How did the position of the Jews in Nazi Germany change in the years 1933-45?

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One way in which the position of the Jews changed in the years 1933-39 was that they were victims of anti-semitic feeling in public, ever since the rise of the Nazis to power, as the source states ‘the SA organised a boycott of Jewish shops’. The Nazis believed that Jews, as well as Communists were to blame for the failures in the First World War, and their use of propaganda spread these anti-semitic feelings through society. This anti-semitic feeling is seen in the way that the ‘SA organised a boycott of Jewish shops’, and that ‘local councils had banned Jews from public places’, showing how anti-semitic feeling starting to become political.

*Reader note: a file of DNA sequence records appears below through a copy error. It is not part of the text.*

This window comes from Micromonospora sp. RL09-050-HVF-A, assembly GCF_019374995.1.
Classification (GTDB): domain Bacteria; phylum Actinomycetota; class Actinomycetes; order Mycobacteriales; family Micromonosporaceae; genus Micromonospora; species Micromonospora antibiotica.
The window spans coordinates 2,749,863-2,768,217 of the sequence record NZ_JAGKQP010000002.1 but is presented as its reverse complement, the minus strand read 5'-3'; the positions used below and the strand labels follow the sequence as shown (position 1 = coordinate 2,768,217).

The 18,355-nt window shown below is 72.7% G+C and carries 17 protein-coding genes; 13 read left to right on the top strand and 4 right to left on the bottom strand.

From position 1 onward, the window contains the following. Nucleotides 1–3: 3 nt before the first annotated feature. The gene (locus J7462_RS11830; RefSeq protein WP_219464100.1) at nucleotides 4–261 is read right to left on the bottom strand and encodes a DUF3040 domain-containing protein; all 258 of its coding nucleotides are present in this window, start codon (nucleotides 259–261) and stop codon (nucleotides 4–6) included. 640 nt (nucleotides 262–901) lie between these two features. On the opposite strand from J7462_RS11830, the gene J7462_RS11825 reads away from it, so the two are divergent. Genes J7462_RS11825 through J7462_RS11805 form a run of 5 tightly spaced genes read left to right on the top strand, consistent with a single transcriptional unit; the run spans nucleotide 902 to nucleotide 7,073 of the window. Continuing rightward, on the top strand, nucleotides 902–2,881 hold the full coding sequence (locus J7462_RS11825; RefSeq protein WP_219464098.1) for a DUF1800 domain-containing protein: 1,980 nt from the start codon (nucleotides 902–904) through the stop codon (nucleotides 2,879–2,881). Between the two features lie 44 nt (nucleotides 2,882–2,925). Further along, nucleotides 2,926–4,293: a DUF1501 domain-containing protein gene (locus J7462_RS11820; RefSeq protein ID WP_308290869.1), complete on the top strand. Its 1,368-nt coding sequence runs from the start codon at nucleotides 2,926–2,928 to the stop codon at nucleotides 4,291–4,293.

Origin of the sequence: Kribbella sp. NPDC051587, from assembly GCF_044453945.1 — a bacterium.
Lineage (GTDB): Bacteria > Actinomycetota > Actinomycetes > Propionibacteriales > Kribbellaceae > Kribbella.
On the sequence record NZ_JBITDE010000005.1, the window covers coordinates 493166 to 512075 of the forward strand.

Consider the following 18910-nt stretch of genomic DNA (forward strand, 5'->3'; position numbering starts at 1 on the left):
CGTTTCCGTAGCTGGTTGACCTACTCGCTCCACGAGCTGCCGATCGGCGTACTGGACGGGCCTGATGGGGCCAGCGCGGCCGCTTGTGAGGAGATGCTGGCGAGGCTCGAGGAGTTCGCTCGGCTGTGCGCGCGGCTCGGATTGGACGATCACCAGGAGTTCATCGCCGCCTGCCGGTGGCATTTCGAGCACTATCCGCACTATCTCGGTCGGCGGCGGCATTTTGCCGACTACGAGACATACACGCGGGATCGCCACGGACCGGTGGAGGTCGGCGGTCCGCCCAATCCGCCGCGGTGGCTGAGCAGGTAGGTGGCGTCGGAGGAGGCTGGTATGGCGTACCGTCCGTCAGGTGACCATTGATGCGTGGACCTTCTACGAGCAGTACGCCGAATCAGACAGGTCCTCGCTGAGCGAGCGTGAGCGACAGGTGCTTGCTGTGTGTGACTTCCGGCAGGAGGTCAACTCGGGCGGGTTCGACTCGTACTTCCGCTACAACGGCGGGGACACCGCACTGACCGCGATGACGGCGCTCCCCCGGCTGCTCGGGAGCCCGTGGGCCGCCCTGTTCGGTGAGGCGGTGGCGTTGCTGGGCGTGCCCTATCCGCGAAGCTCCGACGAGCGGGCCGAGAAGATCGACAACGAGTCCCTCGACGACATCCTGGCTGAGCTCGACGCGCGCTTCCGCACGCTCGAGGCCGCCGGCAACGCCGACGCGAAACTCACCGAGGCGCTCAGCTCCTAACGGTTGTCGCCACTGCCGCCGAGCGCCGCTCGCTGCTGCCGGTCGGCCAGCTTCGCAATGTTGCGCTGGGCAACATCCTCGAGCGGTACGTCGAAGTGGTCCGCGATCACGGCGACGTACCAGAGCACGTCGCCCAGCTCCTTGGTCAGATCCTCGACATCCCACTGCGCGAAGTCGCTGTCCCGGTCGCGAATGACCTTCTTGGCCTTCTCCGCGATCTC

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This links to how anti-semitism became even more political and structured, on a national scale, through the founding of the Nuremberg laws, as the source states ‘Jews were denied citizenship through the Nuremberg laws’. This, in conjunction with the fact that Jews were now also disallowed to marry Aryan people, shows the Nazis efforts to exclude the Jews, and to create a racially pure Germany. It can also be argued that this also heightened anti-semitic feeling among people in Germany, and anti-semitic behavior became more commonplace. This shows how the position of the Jews changed in the sense that ...

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